If five years ago someone told me I would be able to make a portable form or test which would collect data in a spread sheet, that I could make it to my exact specification I would have been skeptical.  If they told me I would be able to make such a form in just a few minutes, I would have been beyond skeptical.

Well, that's a reality now.  Google Forms provides this ability, all for free.  I use Google Forms a lot.  When I was providing direct Occupational Therapy I used the forms to track my contact notes. I currently use it to keep track of AT inventory, and my milage. I have staff using Google Forms to track student behavior, and others make quick tests. Using a built in reader, as provided by Macs and some PCs, many students benefit from having a test and the possible answers read to them.

I've attached a video here on how to make a Google Form. What forms would be useful for you? Could your teacher's use such forms? Take a look... and as usual, I'd love to hear from you all about innovative ways you are using Google Forms.  The video is about 14 minutes long.


video


I will blog next about how to add a short-cut to your Google Form onto an iDevice. I would have a folder on my iPhone with all my contact notes. Make sure your device is password protected if you have confidential information!

Happy Therapy!

Friday, September 28, 2012

Reducing Distractions on your Student's iDevice


One concern administrators, teachers, and parents express when our team wants to assign a student an iTouch or an iPad, is how they will manage the built in distractions. Distractions like students surfing the web during class.  

If the iDevice is for a specific function such as tracking homework, following a schedule, or a aug comm device, this is easily fixable. The iDevices have a built in "Restrictions" utility that lets you remove different functions.  Let's get rid of some the unnecessary and distracting apps. 

Begin by clicking on the "Settings" icon. Then click on "General", and then click on "Restrictions".


You will be prompted to create a "Restrictions Passcode". Write it down somewhere if your not confident you will remember this! Otherwise the only way to override this is to restore the iDevice to the factory settings, thereby losing any materials you have on the device.

Also, if you have a tech person managing your iDevices, be so kind as to share that code with them too...




After entering your passcode twice, you will be presented with a page of options. We often turn off Safari, iTunes, as well as the ability to Install or Delete the apps. 

With some students turning off the ability to delete apps is really important! I cannot recount how many times a device has come back to us that has "mysteriously" lost a bunch of apps! 

When you go back to your "Home Page", you notice that the Safari and the iTunes icons are gone.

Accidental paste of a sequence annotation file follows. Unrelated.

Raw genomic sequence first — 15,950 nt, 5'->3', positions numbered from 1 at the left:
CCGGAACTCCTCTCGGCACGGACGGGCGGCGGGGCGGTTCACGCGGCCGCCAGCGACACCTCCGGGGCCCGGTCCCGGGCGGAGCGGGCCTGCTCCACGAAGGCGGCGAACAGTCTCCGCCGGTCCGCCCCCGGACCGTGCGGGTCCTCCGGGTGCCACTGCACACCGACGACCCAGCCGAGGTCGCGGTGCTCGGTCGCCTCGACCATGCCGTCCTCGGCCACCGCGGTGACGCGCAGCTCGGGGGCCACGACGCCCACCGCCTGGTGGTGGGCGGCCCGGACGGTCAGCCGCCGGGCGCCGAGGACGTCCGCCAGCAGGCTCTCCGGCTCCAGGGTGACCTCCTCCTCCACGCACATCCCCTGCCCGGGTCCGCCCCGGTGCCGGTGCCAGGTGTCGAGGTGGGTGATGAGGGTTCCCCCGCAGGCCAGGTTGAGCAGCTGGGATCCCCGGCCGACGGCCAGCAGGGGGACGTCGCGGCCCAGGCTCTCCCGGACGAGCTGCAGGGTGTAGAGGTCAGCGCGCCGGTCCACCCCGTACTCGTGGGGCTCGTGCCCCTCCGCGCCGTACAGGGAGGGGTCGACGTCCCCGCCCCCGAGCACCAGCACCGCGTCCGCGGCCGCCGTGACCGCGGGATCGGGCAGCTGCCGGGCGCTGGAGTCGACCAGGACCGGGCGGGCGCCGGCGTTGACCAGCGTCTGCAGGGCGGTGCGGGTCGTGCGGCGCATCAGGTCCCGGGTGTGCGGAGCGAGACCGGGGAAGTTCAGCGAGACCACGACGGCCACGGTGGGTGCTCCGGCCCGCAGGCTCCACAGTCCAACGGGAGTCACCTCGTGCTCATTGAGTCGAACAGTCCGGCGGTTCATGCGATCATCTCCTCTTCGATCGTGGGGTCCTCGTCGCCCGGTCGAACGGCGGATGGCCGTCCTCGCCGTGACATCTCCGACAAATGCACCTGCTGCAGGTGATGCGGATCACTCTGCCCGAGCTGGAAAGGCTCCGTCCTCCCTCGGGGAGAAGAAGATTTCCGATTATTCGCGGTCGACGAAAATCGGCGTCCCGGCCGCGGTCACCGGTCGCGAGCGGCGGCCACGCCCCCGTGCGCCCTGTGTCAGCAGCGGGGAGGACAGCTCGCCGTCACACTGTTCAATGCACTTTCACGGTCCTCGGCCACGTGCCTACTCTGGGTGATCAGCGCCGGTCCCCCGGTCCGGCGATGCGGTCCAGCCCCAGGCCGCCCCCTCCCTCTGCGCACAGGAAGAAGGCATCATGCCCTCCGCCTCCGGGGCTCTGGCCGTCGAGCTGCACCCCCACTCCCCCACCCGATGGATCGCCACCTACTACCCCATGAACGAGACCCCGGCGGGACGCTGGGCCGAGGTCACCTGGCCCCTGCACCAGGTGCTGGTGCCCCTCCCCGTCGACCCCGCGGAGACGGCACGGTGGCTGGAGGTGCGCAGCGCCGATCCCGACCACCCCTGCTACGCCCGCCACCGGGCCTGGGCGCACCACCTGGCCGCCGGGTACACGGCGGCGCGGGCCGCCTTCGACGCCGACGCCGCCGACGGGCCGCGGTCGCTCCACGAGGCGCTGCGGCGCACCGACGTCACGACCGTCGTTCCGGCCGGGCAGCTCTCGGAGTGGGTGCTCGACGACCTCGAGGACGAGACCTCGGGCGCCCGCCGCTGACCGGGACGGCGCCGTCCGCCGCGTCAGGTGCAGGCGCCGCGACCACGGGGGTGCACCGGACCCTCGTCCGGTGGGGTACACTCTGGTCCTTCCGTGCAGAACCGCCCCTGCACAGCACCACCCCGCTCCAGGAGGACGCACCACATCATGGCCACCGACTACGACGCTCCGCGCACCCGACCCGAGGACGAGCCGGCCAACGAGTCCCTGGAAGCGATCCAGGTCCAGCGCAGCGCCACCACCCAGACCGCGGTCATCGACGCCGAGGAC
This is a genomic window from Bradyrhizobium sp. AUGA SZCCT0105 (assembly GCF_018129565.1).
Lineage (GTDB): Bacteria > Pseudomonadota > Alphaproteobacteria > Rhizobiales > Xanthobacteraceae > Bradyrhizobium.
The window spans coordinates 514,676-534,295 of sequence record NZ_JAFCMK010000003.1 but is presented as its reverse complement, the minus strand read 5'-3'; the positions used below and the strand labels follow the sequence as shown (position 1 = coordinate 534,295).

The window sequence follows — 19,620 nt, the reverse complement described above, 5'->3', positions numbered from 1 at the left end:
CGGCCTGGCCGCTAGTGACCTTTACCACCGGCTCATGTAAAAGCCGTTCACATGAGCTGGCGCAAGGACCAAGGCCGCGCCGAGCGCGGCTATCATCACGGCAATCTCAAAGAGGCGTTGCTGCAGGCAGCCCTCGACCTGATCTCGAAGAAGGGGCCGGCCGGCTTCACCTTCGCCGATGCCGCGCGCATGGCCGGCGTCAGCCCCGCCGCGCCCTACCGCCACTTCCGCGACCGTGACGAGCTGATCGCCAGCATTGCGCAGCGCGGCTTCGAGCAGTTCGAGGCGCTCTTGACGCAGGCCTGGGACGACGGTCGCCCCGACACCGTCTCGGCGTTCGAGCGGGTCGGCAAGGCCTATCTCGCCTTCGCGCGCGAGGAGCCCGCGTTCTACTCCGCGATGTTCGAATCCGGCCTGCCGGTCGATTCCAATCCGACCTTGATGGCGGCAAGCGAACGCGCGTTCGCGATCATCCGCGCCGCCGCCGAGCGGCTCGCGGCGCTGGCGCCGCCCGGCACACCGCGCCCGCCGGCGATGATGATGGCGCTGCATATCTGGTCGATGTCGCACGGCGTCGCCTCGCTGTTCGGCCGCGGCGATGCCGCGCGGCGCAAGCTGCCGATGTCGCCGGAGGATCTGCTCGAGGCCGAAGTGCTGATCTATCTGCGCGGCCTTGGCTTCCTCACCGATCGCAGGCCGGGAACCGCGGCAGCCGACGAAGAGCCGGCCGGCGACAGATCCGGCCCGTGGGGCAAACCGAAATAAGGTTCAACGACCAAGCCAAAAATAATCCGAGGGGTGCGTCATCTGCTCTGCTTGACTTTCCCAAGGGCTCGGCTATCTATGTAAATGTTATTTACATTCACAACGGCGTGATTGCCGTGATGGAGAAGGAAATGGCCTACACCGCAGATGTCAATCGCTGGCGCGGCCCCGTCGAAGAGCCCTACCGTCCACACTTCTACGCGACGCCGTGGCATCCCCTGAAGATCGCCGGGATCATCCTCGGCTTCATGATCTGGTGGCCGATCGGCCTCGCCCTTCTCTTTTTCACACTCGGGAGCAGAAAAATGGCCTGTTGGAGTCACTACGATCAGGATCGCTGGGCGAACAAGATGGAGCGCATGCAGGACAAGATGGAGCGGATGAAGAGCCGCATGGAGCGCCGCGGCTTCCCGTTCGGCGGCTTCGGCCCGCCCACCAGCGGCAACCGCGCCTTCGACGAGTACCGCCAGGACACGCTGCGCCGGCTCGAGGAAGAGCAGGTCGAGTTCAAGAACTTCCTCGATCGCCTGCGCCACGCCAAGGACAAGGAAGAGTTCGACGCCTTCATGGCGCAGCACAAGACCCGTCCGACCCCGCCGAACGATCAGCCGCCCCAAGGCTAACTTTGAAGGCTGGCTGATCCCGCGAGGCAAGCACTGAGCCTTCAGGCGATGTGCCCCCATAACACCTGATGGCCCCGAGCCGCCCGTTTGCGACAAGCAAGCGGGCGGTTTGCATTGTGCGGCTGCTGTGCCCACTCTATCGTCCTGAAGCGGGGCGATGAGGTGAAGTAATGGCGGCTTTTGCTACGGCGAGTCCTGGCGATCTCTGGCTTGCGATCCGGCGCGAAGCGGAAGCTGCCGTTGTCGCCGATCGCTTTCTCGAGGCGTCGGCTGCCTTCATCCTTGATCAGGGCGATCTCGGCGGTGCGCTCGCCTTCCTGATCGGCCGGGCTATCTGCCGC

Depending on the student goals, we may remove the FaceTime Camera as well. 

So there you go! Pretty easy to reduce unnecessary distractions for our iDevice using students!



Happy Therapy!

Thursday, September 27, 2012

Edudemic! What a great blog!

"School administrators should be explaining to their constituents that the iPad supports essential skill areas — complex communication, new media literacy, creativity, and self-directed learning. Instead of focusing on the convenience of ebooks, they should instead be emphasizing the incredibly immersive and active learning environment the iPad engenders and the unprecedented opportunities to develop personalized, student-centered learning. They should highlight some of the beneficial consumption, curation, and creativity activities the iPad facilitates — as well as the student empowerment it inspires."

Love this article! Excellent for gen-Ed and special needs!

Click here for the full article.

Have you met TED?

Educators, parents, therapists, teens, people! Have you met TED yet? TED of TED Talks?
TED is a video library of great thinkers and doers giving a 10-15 minute talk of their lifetime about their passion.

TED is a nonprofit devoted to Ideas Worth Spreading. It started out (in 1984) as a conference bringing together people from three worlds: TECHNOLOGY, ENTERTAINMENT, and DESIGN.  

TED's mission statement is: "We believe passionately in the power of ideas to change attitudes, lives and ultimately, the world. So we're building here a clearinghouse that offers free knowledge and inspiration from the world's most inspired thinkers, and also a community of curious souls to engage with ideas and each other. 

Here are three of my favorite TED Talks:

Sarah Kay: If I should have a daughter...




Tony Porter: A call to men



and of course, Temple Grandin: The world needs all kinds of minds


So you see the topics range far. Some are uniquely funny.  Other's inspiring. All though provoking. 
I would love to know what your favorite TED Talks are!

Tuesday, September 25, 2012

Growing Children's Skills for Life...

The focus of Shinobijimbo: TechNinja is often about how technology helps children access their curriculum. But the necessary underpinnings for my interventions to work are that the child understands how to participate in their many varied communities. If you work with or have children ages 3 to 8, Acorn Dreams is a terrific website with quick and easy concepts for raising children. Their agenda is to be "a resource center and store for practical tips and research-based materials that help foster children’s positive behavior and lay the foundation for success in school and in life."  Sounds good to me!